Reading prodigiously about Thomas Jefferson inspired me to organize my miscellaneous collections of plant tags...
...and magazine clippings about plants into a gardening journal. I have collecting many, many pages of gardening notes over the years from various publications, mostly from one of my favorite magazines, Southern Living. My accumulation of clippings have been kept in this yellow file folder. They will now find a home in my journal. The copy of Southern Living shown here is actually an anniversary issue of archived articles on gardening. I think I'll keep this copy intact!
The My goal is to put all of my gardening information into one place and personalize it like Mr. Jefferson would! He was quite particular and consistent in jotting notes about his surroundings day by day...from temperature to weather conditions to growing conditions for his plants. There is so much to be learned by working the soil, and each bit of property is different enough from the general information collected from plant tags, magazine clippings, and even Mr. Jefferson's notes, that I wanted a place to record my personal data and compare information.
As I debated on what to specifically use for my garden journal, I stumbled upon this old notebook that held literature notes when I homeschooled. I'm sure Mr. Jefferson would approve! The contents had been emptied long ago but the scrapbook papers I had inserted in the cover had remained and were perfect. The front cover has an 18th century pattern with a bit of contemporary flair.
Gingham is 18th century (and contemporary) as well!
And dots are always in fashion! I love the texture. And of course the green is perfect!
The inside cover has a wildflower commonly found along the shady runs (or creeks) in the spring... bluebells. Since it isn't in my garden, yet good plant information, I thought I'd save this spot for this type of information. I thought it was fun that this article shares where to take a great Bluebell hike within 30 minutes from my house!
Now for the dividers. These are also salvaged from homeschool days and they still have their old labels. I will probably have them properly labeled the next time I share progress on my journal. This section is about flowers. I have a little catalog from my favorite rose supplier, The Antique Rose Emporium in Texas. I love antique roses! I have collected a few in my Texas garden, and now I have 2 different ones, courtesy of Mr. Jefferson himself, here in my Virginia garden! (These were purchased at Monticello!)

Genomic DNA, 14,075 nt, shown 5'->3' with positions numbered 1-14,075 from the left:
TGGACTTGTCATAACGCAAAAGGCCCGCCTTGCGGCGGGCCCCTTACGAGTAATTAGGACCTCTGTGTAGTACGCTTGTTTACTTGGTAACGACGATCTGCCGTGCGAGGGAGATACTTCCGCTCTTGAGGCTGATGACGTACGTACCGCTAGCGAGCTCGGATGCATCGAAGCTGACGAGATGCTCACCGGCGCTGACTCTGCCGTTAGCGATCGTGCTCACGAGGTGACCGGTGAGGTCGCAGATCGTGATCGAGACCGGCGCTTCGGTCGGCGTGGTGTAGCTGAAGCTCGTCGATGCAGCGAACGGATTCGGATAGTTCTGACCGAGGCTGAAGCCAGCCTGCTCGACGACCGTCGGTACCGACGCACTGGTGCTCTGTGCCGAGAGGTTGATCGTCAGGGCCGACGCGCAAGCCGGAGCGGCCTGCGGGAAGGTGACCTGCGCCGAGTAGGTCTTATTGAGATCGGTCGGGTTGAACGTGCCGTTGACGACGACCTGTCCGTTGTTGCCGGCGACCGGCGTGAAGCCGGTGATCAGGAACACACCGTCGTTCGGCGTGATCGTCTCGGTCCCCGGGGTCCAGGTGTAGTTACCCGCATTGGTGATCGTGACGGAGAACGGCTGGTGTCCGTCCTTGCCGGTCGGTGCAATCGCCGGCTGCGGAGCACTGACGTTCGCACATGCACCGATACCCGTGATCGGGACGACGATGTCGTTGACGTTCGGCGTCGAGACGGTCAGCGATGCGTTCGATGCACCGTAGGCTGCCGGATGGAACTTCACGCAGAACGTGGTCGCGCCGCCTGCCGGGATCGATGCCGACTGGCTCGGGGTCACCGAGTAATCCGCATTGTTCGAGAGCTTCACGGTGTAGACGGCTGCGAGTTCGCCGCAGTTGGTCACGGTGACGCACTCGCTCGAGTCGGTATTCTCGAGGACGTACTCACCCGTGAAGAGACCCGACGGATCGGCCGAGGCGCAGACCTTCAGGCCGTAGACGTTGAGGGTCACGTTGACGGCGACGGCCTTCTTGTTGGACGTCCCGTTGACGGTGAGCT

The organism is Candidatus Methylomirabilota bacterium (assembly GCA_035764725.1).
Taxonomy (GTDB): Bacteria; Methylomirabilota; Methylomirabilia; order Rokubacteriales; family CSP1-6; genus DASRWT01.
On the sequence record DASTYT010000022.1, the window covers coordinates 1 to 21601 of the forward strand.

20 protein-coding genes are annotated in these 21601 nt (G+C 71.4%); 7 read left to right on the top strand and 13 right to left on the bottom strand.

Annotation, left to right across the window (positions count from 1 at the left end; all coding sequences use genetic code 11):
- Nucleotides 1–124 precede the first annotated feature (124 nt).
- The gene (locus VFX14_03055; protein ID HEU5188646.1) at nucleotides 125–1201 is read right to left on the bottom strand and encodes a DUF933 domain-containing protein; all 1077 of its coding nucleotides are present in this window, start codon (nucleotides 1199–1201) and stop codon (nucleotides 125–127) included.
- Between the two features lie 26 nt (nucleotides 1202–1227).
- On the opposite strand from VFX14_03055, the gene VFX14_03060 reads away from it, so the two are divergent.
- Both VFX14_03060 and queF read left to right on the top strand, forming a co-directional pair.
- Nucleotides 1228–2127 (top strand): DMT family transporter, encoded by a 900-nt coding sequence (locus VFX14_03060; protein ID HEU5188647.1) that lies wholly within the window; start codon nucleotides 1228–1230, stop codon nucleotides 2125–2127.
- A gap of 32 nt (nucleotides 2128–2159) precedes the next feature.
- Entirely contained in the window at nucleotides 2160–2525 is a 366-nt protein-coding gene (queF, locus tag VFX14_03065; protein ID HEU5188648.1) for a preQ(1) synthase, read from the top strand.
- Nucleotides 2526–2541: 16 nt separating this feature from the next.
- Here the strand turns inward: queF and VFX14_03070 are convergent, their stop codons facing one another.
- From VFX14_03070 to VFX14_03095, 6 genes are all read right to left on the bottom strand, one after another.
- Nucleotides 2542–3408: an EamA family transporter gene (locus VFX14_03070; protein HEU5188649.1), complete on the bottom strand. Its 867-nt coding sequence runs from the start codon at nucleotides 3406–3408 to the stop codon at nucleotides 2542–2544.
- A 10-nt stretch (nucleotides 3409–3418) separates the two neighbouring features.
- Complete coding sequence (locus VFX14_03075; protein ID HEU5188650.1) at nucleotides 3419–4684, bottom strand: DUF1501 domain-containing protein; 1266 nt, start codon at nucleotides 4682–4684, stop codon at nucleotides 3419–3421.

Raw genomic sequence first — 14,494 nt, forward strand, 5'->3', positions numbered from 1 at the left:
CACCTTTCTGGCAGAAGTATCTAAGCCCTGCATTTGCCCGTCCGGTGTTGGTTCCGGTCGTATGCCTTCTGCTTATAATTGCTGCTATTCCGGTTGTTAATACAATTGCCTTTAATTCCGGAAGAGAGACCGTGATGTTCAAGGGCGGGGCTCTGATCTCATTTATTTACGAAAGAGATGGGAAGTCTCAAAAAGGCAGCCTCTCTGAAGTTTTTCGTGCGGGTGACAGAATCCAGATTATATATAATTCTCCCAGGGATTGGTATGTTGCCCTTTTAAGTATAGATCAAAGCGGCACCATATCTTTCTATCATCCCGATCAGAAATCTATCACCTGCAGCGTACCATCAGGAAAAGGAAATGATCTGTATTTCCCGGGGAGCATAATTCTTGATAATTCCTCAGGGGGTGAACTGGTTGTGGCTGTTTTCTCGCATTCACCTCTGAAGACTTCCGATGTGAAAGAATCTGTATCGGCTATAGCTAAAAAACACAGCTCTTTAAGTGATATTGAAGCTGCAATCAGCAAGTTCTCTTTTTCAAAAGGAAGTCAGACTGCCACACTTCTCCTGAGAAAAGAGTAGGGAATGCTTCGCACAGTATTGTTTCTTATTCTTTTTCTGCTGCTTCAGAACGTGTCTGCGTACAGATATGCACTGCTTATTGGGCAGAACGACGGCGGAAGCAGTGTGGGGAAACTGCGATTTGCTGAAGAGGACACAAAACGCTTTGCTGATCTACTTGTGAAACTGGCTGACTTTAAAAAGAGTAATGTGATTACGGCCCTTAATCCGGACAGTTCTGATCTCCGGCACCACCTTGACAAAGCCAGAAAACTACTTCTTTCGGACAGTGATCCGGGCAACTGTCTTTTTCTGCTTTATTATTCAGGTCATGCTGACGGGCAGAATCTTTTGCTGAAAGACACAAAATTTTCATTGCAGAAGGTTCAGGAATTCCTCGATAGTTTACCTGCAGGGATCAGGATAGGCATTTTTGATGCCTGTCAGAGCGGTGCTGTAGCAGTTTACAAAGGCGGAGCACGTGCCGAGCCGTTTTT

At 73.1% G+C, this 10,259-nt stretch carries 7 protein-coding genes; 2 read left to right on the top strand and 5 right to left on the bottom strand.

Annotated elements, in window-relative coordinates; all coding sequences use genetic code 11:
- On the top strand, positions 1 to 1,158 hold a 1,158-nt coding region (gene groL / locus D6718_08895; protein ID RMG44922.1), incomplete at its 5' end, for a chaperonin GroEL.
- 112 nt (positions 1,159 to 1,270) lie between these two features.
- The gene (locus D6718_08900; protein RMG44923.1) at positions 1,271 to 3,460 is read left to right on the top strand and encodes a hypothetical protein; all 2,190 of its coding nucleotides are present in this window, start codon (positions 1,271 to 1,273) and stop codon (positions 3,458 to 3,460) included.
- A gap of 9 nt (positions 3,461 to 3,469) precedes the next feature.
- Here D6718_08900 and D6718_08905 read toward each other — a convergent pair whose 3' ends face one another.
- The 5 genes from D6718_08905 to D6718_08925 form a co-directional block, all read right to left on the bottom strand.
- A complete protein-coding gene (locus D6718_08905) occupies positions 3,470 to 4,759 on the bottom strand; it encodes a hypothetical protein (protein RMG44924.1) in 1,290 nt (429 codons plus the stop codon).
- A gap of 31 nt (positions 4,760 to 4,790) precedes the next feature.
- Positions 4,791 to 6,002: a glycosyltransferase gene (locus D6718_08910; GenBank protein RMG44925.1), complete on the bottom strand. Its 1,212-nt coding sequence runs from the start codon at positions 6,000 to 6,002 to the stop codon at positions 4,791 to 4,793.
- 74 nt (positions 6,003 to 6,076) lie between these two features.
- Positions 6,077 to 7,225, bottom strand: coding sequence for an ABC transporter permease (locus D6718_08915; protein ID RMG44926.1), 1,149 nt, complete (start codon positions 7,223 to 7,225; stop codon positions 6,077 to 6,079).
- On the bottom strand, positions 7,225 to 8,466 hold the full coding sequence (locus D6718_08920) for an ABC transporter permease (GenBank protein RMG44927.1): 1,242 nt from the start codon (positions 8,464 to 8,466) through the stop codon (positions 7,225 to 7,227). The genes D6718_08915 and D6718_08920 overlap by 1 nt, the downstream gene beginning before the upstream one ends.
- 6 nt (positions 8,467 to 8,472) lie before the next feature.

On the other side of that tab is where I have stored all my plant tags that are too large to put on the individual sheets of information.
Another tab is set aside for fruit. Here is the catalog I got from Edible Landscaping's lead gardener, Michael McConkey, whom I met at the Thomas Jefferson for Historical Plants last October! I had taken notes at his presentation in my colonial day book, which I hope to transcribe here.
And here is all my information about our figs!
This section is about vegetables. I even jot notes on the magazine clippings! I did that back when I lived in Texas! A lot of my magazine clippings have information on the front and back, so I'll probably keep them in the pockets.
I have this garlic growing in my garden now. I've never grown garlic before, but that is a whole new story. I'll share more in a few weeks.
I even have an interactive page! I have a plant tag shows what hydrangeas look like depending on whether they are planted in alkaline or acidic soil by flipping the top! I stapled it in in such a way that I could still flip it to read how to amend the soil accordingly to get whatever color I desire.
The back section contains misc notes like how to prep the garden, a map of hardiness zones, etc. I'm not sure how I want to organize that yet. Also I have extra plant tags for plants that I'm not sure we have anymore. We've had some harsh winters and I can't remember where everything is. These are a work-in-progress.
In future posts I'll share where the misc ended up and a close-up of my personal gardening notes. Also I'll share examples of Thomas Jefferson's garden journals, by linking to the original websites!